The truth about animal testing

The use of animals in medical research is inevitable, but no one can deny that something needs to change.

Every summer, hundreds of thousands of women run the five-kilometre Race for Life to raise money for Cancer Research UK. They probably don’t like to think about it, but some of that money is spent on procuring animals for use in experiments.

The use of animals in medical research is inevitable. Every drug licensed for treatment has to be tested on animals. It’s not just a legal issue. Many of the cures we celebrate – and let’s remember that cancer is now more survivable than ever – were developed only because researchers were able to carry out experiments on animals.

In the 1990s, deaths from breast cancer dropped by nearly a third. Much of that success was due to the introduction of tamoxifen, a treatment that helps prevent breast cancer among those with a family history of the disease. The drug’s development involved research on rats and mice that explored how hormonal changes induce tumours.

Since its introduction, tamoxifen has been cited as part of the solution to animal experimentation: tests show that it kills human tumours grown in Petri dishes, demonstrating that such cell cultures are a good model for what happens in real patients.

Alternatives to animal testing are welcomed by all involved; this is not a zero-sum game. When the Home Office recently reported that the total number of animal testing procedures increased by 2 per cent in 2011, the campaigning group People for the Ethical Treatment of Animals (Peta) called it “another broken promise” from a government that had committed to reducing the numbers. In some ways, Peta is right. It would be a better world if alternatives to animal testing could be found sooner; we should applaud Peta for donating more than half a million pounds to labs trying to pioneer non-animal tests. But scientists are just as eager to get there.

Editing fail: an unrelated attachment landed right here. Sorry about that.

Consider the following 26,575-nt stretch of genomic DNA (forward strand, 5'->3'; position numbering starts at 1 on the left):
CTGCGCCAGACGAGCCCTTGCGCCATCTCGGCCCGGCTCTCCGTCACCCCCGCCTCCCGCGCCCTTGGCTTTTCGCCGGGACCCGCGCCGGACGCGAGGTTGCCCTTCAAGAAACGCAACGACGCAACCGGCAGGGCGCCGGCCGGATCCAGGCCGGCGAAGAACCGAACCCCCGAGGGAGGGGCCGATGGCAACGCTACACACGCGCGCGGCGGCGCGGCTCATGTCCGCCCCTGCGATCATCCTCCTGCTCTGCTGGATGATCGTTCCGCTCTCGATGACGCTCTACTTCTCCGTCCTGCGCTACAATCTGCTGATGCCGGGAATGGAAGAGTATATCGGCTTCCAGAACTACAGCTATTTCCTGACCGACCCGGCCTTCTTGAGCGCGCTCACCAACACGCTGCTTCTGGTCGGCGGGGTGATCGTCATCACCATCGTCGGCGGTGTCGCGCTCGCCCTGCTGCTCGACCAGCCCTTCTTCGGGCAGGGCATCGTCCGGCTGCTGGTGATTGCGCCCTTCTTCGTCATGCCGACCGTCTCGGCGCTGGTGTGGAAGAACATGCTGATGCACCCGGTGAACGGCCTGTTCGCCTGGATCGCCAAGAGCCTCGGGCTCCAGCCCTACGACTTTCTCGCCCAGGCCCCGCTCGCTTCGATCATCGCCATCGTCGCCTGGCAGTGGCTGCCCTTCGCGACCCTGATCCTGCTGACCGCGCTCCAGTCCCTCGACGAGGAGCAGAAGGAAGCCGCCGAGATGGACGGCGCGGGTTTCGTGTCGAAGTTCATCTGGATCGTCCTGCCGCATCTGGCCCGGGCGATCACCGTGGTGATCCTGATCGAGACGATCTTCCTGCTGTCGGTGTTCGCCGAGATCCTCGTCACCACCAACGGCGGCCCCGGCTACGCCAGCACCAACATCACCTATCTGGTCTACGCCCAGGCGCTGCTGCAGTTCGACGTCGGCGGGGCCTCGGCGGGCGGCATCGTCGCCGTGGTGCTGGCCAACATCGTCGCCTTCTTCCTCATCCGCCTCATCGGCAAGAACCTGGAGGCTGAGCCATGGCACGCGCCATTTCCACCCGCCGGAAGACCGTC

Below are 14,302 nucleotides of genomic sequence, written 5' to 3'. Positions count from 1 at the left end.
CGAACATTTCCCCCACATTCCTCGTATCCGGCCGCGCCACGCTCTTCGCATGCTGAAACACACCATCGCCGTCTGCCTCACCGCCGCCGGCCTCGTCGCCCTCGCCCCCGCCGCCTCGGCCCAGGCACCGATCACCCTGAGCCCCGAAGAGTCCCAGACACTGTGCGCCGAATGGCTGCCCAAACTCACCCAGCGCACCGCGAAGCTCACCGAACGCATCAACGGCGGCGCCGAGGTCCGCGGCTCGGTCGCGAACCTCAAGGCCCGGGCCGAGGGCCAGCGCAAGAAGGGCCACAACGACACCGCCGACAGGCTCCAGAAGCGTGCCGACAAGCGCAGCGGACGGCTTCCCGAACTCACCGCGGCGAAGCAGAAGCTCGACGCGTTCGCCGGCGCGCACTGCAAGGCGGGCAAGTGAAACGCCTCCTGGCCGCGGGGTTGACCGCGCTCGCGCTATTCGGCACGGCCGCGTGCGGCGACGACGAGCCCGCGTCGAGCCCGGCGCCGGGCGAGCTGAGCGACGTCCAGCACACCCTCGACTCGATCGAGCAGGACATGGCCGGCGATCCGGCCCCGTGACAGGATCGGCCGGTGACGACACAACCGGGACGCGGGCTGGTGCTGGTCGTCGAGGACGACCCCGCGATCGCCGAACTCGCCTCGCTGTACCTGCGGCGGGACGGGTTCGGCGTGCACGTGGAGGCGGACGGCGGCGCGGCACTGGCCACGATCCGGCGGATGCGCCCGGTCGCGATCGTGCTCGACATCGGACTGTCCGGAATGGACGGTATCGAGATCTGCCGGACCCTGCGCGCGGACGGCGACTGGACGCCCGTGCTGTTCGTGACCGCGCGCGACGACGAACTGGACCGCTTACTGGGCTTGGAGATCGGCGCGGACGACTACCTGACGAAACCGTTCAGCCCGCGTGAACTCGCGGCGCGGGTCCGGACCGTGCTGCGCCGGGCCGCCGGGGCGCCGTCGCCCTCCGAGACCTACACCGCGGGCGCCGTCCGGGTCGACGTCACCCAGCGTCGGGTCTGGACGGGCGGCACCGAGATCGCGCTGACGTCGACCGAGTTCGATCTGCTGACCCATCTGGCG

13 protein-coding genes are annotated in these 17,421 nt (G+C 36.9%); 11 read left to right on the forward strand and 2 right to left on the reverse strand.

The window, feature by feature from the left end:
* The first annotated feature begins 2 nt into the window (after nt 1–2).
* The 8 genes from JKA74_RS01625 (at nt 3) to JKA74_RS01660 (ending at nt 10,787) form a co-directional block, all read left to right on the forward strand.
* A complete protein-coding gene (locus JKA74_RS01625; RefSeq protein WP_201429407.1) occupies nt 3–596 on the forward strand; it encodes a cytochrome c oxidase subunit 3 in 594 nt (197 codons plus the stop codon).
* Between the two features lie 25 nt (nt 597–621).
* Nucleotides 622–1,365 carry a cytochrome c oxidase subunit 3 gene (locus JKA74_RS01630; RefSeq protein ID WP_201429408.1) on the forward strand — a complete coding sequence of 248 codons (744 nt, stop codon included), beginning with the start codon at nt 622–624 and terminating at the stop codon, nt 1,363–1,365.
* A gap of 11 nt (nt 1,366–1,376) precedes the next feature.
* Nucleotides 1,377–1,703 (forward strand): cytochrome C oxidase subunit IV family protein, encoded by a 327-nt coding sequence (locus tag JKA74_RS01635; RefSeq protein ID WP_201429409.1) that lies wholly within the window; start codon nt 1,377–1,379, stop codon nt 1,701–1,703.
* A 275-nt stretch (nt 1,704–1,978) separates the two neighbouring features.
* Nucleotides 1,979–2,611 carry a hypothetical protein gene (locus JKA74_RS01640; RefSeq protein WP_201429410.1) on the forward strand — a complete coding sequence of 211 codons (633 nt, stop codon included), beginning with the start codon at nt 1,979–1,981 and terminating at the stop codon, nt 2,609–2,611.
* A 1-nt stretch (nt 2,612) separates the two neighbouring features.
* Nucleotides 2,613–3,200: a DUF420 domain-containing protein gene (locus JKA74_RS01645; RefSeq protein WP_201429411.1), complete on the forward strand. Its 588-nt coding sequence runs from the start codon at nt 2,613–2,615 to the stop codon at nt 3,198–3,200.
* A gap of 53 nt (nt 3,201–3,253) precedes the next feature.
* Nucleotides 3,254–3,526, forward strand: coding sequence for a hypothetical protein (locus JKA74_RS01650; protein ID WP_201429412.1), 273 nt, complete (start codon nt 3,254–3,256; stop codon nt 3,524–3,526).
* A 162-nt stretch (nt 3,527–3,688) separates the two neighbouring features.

Contrary to Hollywood stereotypes, scientists aren’t monsters. If you have ever received treatment for an ectopic pregnancy, some of the procedures involved were tested on rabbits in labs run by Robert Winston. Those rabbits, Winston says, were petted and stroked every day. Much of last year’s 2 per cent rise can be ascribed to a general increase in the levels of scientific research going on.

And not all of the reportable procedures are detrimental to animals’ well-being. Just putting an animal into any form of isolation – on its own in a cage – is classed as a “procedure” that must be reported. Breeding a genetically modified animal is also a procedure, whether or not the modification causes distress (most don’t).

There has been a rapid rise in the number of such breeding procedures because knocking out certain genes gives us an idea of how to find cures for diseases such as cancer, Alzheimer’s and Parkinson’s.

In plain sight

That is not to say there aren’t unpleasant things going on. Yet “substantial” procedures account for only 2 per cent of the reported experiments. This is why all sides are keen to see a review of Section 24 of the Animals Act. Currently, no one can find out anything about what kinds of experiments are going on without making a Freedom of Information request. This understandably makes animal rights advocates angry and it makes scientists look sinister.